Izzy S. | Jeremy
| Dylan | Thomas
| Mark | Erika |
Tim | Pakou
A man named Vaughn Vang went with some
students to visit Hmong villages in Thailand. They got to
do a lot of neat stuff. They were grinding corn for feed for
animals with a horizontal pole they pulled around in a circle,
which made a stone move and grind corn. They also smashed
rice to make dough. They took a special paddle and kept hitting
the rice hard on a wooden plate until it got doughy.
In Green Bay, we saw a video made by
Vaughn Vang about Thai Hmong and how they live. Thai Hmong
live a simple life with no engine-powered machines, which
means that they have no watches or alarms or electricity.
In each town, they have at least one of each kind of worker—blacksmith,
Vaughn Vang showed us a video he had
made about a Thai Hmong village. They didn’t have any
modern technology. They had tools for grinding corn and for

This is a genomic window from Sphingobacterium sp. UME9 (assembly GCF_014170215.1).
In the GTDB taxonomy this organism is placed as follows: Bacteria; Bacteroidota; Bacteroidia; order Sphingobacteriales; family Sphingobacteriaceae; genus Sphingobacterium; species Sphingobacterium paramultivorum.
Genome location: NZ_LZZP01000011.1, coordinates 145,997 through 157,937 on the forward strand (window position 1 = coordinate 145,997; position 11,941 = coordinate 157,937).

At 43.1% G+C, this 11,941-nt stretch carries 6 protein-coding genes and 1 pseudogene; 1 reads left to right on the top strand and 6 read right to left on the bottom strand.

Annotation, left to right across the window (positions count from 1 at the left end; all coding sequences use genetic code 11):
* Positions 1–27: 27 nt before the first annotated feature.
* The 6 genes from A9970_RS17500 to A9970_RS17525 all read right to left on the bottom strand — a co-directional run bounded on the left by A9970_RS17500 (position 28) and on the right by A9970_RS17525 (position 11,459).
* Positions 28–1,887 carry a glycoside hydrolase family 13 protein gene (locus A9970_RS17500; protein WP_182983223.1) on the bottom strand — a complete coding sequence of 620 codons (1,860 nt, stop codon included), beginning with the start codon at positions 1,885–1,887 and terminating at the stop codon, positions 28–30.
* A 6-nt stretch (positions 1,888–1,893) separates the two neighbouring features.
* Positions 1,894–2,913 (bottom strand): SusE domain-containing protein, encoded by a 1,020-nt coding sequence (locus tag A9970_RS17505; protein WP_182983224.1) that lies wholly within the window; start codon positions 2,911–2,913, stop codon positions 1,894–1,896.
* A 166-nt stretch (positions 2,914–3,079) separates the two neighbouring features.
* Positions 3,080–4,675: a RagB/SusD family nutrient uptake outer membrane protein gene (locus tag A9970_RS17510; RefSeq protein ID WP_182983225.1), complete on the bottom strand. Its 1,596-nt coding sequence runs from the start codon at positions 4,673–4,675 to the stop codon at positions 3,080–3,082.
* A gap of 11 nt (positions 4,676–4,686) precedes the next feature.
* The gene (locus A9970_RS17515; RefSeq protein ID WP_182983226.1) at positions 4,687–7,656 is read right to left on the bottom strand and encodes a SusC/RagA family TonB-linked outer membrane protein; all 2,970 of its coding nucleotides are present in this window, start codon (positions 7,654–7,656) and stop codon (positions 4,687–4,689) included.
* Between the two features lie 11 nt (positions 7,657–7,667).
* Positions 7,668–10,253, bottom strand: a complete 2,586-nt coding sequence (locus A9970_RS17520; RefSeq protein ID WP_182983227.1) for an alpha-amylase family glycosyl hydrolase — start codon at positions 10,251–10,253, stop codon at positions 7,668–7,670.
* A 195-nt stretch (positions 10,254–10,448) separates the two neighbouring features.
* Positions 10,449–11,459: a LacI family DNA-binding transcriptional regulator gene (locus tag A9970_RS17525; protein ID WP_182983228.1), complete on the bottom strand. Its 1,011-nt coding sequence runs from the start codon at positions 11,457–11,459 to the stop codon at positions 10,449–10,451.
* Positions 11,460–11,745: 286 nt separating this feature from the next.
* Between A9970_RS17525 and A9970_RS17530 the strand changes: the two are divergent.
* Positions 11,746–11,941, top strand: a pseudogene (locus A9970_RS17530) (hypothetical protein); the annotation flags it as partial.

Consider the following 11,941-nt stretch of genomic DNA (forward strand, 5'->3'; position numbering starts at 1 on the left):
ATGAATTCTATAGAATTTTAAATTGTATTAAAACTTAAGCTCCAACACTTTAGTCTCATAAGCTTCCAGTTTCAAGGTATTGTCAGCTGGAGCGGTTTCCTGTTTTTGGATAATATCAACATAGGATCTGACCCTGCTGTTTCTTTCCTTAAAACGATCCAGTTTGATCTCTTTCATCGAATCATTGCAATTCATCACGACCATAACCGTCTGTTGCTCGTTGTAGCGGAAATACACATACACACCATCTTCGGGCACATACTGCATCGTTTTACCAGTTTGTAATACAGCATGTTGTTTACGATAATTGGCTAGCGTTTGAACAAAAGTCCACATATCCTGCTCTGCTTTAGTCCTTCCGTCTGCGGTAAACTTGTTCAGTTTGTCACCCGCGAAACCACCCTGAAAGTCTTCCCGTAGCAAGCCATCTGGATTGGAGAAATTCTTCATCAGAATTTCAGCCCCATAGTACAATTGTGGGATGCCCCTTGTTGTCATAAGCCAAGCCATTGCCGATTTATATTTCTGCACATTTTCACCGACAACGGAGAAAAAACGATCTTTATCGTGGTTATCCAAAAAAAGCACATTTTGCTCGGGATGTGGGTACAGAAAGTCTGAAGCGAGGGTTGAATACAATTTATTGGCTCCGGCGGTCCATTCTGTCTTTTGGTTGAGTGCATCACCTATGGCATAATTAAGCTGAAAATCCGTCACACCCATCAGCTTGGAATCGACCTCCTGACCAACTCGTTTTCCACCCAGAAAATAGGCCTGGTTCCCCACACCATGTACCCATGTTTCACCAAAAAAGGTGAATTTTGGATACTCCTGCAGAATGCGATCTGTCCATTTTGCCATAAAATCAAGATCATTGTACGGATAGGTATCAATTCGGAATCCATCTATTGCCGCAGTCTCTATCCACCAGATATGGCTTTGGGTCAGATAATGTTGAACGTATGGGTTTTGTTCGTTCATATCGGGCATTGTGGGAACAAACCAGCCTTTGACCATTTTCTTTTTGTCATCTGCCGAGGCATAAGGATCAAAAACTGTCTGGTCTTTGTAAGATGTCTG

making rolls. It was really interesting to see people living
a totally different life than us.
My favorite part was when they wound
hemp. They wound it using a wheel and pedals.
When Vaughn Vang went into the Thai villages
with some teenage students, they met an old lady. She was
nice and gentle. She taught them stuff. When they left, the
old lady cried. She didn’t want them to leave, because
she didn’t have any other people to come and visit.
The video was about a class like ours
studying Hmong culture. They got to beat rice, weave, and
try other stuff Hmong traditionally do. They also spoke to
elders, and one lady was so happy they came she cried.
The Hmong were persecuted in Laos, Thailand,
Vietnam, and possibly China. In Thailand, the Hmong were forced
to change their names to avoid persecution.
When they crossed the Mekong River some
Hmong didn’t know how to swim, and sometimes the adults
carried children on their backs or put babies into baskets.